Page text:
and to write logarithms of products as sums of logarithms
However, do note that might take very small values as we might want to consider decks with, say, cards. A safer way would be to “combine” with the Eulerian numbers
Let the uniform probability mass function on , , be defined by for all . The entropy of the uniform probability mass function is
and, since the uniform distribution maximizes entropy, we conclude that . We denote . In  Aldous & Diaconis use an algebraic argument to show that as , i.e., the probability mass funtion converges to the uniform one as the number of shuffles tends to infinity. Therefore, we can conclude that as and, hence, for every there exists a such that implies that . If one is given a value of , then one can find how many shuffles suffice to attain an entropy higher than .
The question “how many shuffles suffice to randomize a deck of cards?” is ill-posed. One must specify a measure of “randomness” (in this post, we use the Shannon entropy to measure randomness) and a value of to measure how much randomness is “enough” for us to say that a deck is mixed.
As mentioned before, each dovetail shuffle tends to double the number of rising sequences, until saturation occurs. Hence, after dovetail shuffles, where is “small”, there should be rising sequences. We can make the approximation
for “small” . We conclude that dovetail shuffling generates entropy at a rate of approximately bits per shuffle, until the deck becomes saturated. Using the approximation , we have that maximum entropy would be attained after approximately shuffles.
In figures 1 and 2 we plot (in blue) the normalized entropy as a function of the number of dovetail shuffles, , for decks of sizes and , respectively. We plot also (in red) the approximation , and we plot (in magenta) the maximum normalized entropy.
[ Figure 1: Normalized entropy as a function of the number of shuffles for a deck with cards ]
[ Figure 2: Normalized entropy as a function of the number of shuffles for a deck with cards ]
Note that, as predicted theoretically, the entropy increases in an almost linear fashion during the first few shuffles. In fact, the approximation is surprisingly good until for , and until for . For , we have , which is a rough estimate of the number of shuffles after which the deck becomes saturated.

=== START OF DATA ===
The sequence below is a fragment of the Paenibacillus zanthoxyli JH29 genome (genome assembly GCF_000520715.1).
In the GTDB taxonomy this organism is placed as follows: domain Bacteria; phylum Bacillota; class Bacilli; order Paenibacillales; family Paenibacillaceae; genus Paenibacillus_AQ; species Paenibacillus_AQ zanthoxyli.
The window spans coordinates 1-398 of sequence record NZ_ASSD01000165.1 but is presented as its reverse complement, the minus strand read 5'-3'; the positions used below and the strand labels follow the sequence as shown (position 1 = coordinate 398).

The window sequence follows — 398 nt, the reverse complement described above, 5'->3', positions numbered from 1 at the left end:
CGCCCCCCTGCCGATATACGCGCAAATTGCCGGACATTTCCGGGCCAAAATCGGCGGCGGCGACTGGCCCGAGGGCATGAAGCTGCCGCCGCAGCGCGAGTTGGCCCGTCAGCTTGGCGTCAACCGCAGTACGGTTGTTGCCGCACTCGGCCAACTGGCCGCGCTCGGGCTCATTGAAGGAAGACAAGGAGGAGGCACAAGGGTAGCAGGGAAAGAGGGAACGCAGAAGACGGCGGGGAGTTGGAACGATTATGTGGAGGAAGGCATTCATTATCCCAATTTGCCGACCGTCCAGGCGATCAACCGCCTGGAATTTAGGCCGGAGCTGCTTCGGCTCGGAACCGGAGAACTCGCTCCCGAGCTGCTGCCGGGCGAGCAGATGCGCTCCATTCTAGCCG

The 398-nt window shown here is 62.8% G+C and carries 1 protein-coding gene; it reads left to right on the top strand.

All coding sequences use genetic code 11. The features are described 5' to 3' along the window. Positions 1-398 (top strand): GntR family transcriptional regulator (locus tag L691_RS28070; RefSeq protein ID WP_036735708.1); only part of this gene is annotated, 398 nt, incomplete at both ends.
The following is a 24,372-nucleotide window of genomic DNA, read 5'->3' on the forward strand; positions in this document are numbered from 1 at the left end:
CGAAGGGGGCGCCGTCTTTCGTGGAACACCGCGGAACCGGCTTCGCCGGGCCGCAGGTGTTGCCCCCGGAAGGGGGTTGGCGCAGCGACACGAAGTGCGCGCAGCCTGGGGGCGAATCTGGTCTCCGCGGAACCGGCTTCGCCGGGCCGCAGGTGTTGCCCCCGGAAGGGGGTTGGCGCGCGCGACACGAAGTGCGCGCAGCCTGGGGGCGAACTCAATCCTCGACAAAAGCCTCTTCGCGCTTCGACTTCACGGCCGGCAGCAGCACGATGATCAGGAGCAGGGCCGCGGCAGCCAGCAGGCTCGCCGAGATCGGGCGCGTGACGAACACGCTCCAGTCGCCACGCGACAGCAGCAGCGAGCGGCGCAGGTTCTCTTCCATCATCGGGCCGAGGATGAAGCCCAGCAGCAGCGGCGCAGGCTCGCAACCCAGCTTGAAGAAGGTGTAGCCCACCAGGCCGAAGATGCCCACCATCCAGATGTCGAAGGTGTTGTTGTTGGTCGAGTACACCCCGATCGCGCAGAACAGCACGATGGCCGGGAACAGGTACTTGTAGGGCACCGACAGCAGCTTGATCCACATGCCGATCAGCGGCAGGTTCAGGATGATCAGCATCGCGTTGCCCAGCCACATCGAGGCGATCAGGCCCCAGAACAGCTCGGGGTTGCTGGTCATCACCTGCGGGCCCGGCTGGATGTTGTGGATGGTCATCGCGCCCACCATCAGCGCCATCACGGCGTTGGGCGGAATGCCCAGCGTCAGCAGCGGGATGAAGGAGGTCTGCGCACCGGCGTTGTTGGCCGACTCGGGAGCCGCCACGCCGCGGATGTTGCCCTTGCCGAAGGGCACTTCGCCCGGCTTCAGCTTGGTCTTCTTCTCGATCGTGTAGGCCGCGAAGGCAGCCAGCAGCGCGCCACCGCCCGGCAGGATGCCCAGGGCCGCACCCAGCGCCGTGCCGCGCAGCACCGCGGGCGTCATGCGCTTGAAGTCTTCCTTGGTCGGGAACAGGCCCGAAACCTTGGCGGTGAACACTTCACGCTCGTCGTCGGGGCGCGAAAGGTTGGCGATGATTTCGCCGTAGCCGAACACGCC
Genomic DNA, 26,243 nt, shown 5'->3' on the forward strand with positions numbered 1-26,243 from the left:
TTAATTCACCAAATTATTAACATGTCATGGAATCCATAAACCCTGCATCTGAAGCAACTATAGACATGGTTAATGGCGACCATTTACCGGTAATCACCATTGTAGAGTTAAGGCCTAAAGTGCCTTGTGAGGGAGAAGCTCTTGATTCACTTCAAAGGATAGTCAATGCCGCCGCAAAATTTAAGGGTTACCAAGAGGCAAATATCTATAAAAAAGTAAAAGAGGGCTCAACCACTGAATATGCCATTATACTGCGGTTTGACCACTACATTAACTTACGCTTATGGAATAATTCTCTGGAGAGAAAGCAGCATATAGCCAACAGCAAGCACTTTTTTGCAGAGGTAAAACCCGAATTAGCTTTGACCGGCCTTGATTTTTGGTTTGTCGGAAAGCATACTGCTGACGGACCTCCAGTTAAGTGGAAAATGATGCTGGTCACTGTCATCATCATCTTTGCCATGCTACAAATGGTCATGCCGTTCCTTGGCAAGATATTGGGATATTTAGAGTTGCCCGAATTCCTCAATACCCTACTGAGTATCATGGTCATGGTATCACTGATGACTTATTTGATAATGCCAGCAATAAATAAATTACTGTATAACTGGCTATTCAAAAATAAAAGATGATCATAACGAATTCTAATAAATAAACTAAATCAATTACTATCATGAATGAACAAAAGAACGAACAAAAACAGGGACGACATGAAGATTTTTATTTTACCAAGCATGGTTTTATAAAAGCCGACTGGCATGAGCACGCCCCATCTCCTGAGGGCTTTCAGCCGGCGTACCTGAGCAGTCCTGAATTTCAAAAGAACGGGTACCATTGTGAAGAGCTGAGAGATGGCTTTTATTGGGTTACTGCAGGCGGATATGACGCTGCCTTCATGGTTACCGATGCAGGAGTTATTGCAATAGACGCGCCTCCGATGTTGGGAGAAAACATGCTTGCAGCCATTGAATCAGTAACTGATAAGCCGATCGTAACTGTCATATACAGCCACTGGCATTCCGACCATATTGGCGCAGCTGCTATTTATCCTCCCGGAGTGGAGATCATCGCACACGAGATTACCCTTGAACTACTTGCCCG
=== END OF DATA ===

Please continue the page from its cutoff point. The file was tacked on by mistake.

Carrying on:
Approach to Uniformity
As shown by Aldous & Diaconis in , the stationary probability mass function of the Markov chain is the uniform one. Therefore, the entropy generated by dovetail shuffling converges to the maximum entropy. We measure how “close” to the maximum entropy we are after shuffles using the Kullback-Leibler distance  between the probability mass functions and , as follows
and, hence, we obtain
Since , we have that
We can rewrite the equation above in the form
or in the form
because among all probability mass functions on , the one that maximizes the entropy is the uniform distribution . Since the logarithm is a strictly concave function, we can use Jensen’s inequality  to obtain
and, therefore, we have the following upper bound on the Kullback-Leibler distance
Since , the inequality above can be rewritten as follows
Imagine that our initial probability mass function is a unit mass at permutation , i.e., , where is the Kronecker delta. If this is the case, then there is zero uncertainty and, hence, the entropy is , while the -norm is maximum, . At the other extreme, the uniform probability mass function has maximum entropy , but minimum -norm, . Hence, we have that
Since as , then we conclude that and, from inequality , we have that . For sufficiently large, the decay of is given by the second largest (in absolute value) eigenvalue of the transition probability matrix of the Markov chain. Hence, for large there exist constants and , such that
and, thus, . Applying logarithms, we obtain
where we used the inequality . From the inequality above and the inequality on the relative entropy, we conclude that for sufficiently large . Hence, the Kullback-Leibler distance converges to zero exponentially.
We have concluded that during the first shuffles, where , the dovetail shuffling process generates entropy at a rate of approximately bits per shuffle. However, when , then becomes and the sum in the formula for the entropy “saturates” in the sense that the number of terms being summed no longer increases with . For , the deck is saturated and entropy approaches the maximum entropy asymptotically, as decays exponentially. This interesting phenomenon resembles a phase transition and was pointed out by Trefethen & Trefethen in , while in  Stark et al. present detailed analytical results.
 David Aldous, Persi Diaconis, Shuffling cards and stopping times, The American Mathematical Monthly, Vol. 93, No. 5, pp. 333–348, Mathematical Association of America, 1986.
 Dave Bayer, Persi Diaconis, Trailing the Dovetail Shuffle to its Lair, The Annals of Applied Probability, Vol. 2, No. 2, pp. 294-313, May 1992.
 Thomas M. Cover and Joy A. Thomas, Elements of Information Theory, John Wiley & Sons 2006.
 L. N. Trefethen, L. M. Trefethen, How many shuffles to randomize a deck of cards?, Proceedings of the Royal Society of London, Vol. 456, No. 2002, pp. 2561-2568, 2000.
 Dudley Stark, A. Ganesh, Neil O’Connell, Information Loss in Card Shuffling, HP Laboratories Bristol, September 1999.
Tags: Card Shuffling